GitHub Copilot solves LeetCode problems. How?

GitHub Copilot solves LeetCode problems. How?

A pair-programmer you should not use.

Aug 10, 2021Β·

5 min read

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We all know Github Copilot is here and it is amazing. Although the complete potential of GitHub Copilot is far beyond the context of this article, we will concentrate on one of GitHub copilot's capabilities, which is to solve competitive programming problems.

How does Copilot work?

Before anything, Let me explain the way GitHub copilot works. We provide some comments explaining what we are trying to do and the copilot gives potential code snippets based on the requirements.

Does it work? I have tried Copilot on one of my live projects and I'm working on another article regarding my experience with my AI pair programmer.

So, this is the right time to hit that follow button on my blog to make sure that you check that out. Otherwise, an easier way can be to follow me on Twitter and I will remind you there.

Time for some Leetcode problems

Let's start with an easy problem first. Two Sum is the problem of choice. Now, it's time for Vscode to get in the action.


GitHub copilot is installed on my vscode and it's active.


We already saw that we need some comments to inform our AI partner, what we need. As we are solving a coding problem here, the question description of the problem will do the job fine.

# Given an array of integers nums and an integer target, return indices of the two numbers such that they add up to the target.
# You may assume that each input would have exactly one solution, and you may not use the same element twice.

I used the comments above to get started.

Function Signature

As recommended by the Copilot, it works the best under circumstances where we have a function that solves a specific problem.

Since the problem we are having here is small, the start-up code given by leetcode can be the function signature we need, to give the copilot some idea.

class Solution:
    def twoSum(self, nums: List[int], target: int) -> List[int]:

Once we have the function signature in place, just wait...



The most efficient solution is directly here. Pressing the tab will just get that code on your file.

Just one solution? There is more!

You can open the copilot's dedicated tab by pressing Ctrl + enter. There will be 10 potential code snippets from which you can choose what you want. Some of which are very similar. Coz, we don't have 10 different solutions to this problem.

The code similarity can range from similar time complexity and logic with different variable names to exactly the same code.

But, I was satisfied with the variety of solutions it was able to come up with. Here is a couple of them.

1. Brute force O(n^2)

for i in range(len(nums)):
    for j in range(i+1,len(nums)):
        if nums[i] + nums[j] == target:
            return [i,j]

2. Dictionary-based algorithm with better naming conventions

nums_hash = {}
for i, num in enumerate(nums):
    if target - num in nums_hash:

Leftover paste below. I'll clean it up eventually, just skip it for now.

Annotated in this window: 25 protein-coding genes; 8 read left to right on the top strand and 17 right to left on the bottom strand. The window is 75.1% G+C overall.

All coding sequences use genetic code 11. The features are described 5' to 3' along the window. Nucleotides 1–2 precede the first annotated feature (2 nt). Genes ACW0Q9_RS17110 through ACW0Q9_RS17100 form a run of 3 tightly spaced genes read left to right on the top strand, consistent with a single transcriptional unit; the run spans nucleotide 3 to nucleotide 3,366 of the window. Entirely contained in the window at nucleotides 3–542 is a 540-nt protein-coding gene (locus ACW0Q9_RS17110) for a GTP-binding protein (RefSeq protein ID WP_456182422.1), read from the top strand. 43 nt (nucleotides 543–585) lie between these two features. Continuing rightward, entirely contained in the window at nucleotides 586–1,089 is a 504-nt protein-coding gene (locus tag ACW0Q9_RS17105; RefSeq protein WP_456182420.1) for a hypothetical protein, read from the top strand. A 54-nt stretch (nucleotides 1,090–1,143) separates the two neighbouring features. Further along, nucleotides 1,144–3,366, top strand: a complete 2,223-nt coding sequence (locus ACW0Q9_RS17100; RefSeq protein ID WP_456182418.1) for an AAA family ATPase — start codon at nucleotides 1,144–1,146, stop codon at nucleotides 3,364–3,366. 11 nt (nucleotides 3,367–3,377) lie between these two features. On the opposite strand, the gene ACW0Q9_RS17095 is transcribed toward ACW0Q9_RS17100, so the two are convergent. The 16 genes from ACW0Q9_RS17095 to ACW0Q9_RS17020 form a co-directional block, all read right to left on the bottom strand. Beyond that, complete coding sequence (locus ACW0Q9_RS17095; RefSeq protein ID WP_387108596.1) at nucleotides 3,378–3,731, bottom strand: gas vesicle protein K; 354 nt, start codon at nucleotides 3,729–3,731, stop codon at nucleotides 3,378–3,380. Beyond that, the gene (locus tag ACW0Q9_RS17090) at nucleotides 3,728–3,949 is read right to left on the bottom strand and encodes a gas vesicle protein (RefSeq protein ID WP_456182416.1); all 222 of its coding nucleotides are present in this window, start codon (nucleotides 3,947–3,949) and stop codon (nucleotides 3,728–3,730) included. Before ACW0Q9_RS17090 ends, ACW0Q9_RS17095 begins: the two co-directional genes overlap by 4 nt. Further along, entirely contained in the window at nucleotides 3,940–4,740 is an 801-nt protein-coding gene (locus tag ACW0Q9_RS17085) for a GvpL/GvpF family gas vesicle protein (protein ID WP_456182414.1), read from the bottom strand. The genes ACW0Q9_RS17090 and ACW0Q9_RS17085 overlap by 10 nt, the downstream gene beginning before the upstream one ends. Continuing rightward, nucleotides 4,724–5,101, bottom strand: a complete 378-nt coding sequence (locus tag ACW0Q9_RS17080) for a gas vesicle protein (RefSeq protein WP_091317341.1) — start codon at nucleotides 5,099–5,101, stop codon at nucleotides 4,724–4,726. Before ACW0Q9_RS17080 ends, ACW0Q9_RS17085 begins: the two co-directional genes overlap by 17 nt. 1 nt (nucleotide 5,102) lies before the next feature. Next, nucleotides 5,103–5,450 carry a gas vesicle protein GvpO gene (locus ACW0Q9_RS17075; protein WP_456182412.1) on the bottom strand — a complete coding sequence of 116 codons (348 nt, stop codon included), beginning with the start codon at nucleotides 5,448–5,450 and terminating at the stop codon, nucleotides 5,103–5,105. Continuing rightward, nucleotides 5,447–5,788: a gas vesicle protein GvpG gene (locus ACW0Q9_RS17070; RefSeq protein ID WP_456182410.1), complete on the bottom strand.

return [nums_hash[target - num], i]
    nums_hash[num] = i

There are some issues to address. Firstly, the naming conventions are bad πŸ˜…. Let's get there.

Let's understand Copilot

Before getting wowed by the ability of AI as our coding partner, it's our responsibility to actually understand how it works. An oversimplified definition of Machine learning would go like

"An algorithm that solves a problem, but with enormous data-sets along with the ability to identify similarities."

I am not going to bore you by saying those jargon words like OpenAI, GPT-3 and CodeX.

Instead, let's concentrate on what data-set the model is trained from. GitHub claims that it used source code from publicly available sources, including code in the public repositories of GitHub.

Note: Training machine learning models on publicly available data is considered fair use across the machine learning community. - GitHub

The publicly available sources also include StackOverflow. So, does that mean the Copilot is just StackOverflow on steroids? Probably.

How do we get code snippets that can be directly executed?

We get code snippets that can be directly executed with one click for a leetcode problem through AI. But how?

The simple understandable reason for that is that many programmers and competitive programmers have the habit of documenting their coding solutions on GitHub by uploading the solutions of the leetcode problems on their GitHub repository which include myself. πŸ˜…

We should also remember that AI will not be able to generate the required code snippets all the time. Especially new programmers need to be careful if you are fiddling around copilot in your projects because fitting the code snippets in the gaps without raising any issue is a skill by itself.

If you can fit a StackOverflow snippet seamlessly in your codebase, you will probably enjoy your AI-driven coding partner. Otherwise, this is a No-No.

Conclusion - Dataset is the key πŸ—

It all boils down to the fact that the data set that was used to train the model has the exact code snippet you need to solve the problem. This also addresses the reason for bad naming conventions as most Competitive Programmers don't care about good naming. n for number, s for string, d for dictionary is what most people use πŸ˜‚.

I wouldn't recommend anyone to use copilot to solve leetcode problems as it defeats the purpose of learning and improving your coding ability. Just take your time, learn and do it.

Coming next...

I have gone the extra mile to actually use copilot on a production application. My experience on that project is coming soon.

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Thanks for spending your time here. I hope that you got away some value.

Comment your thoughts on the ability of the GitHub Copilot and AI in general.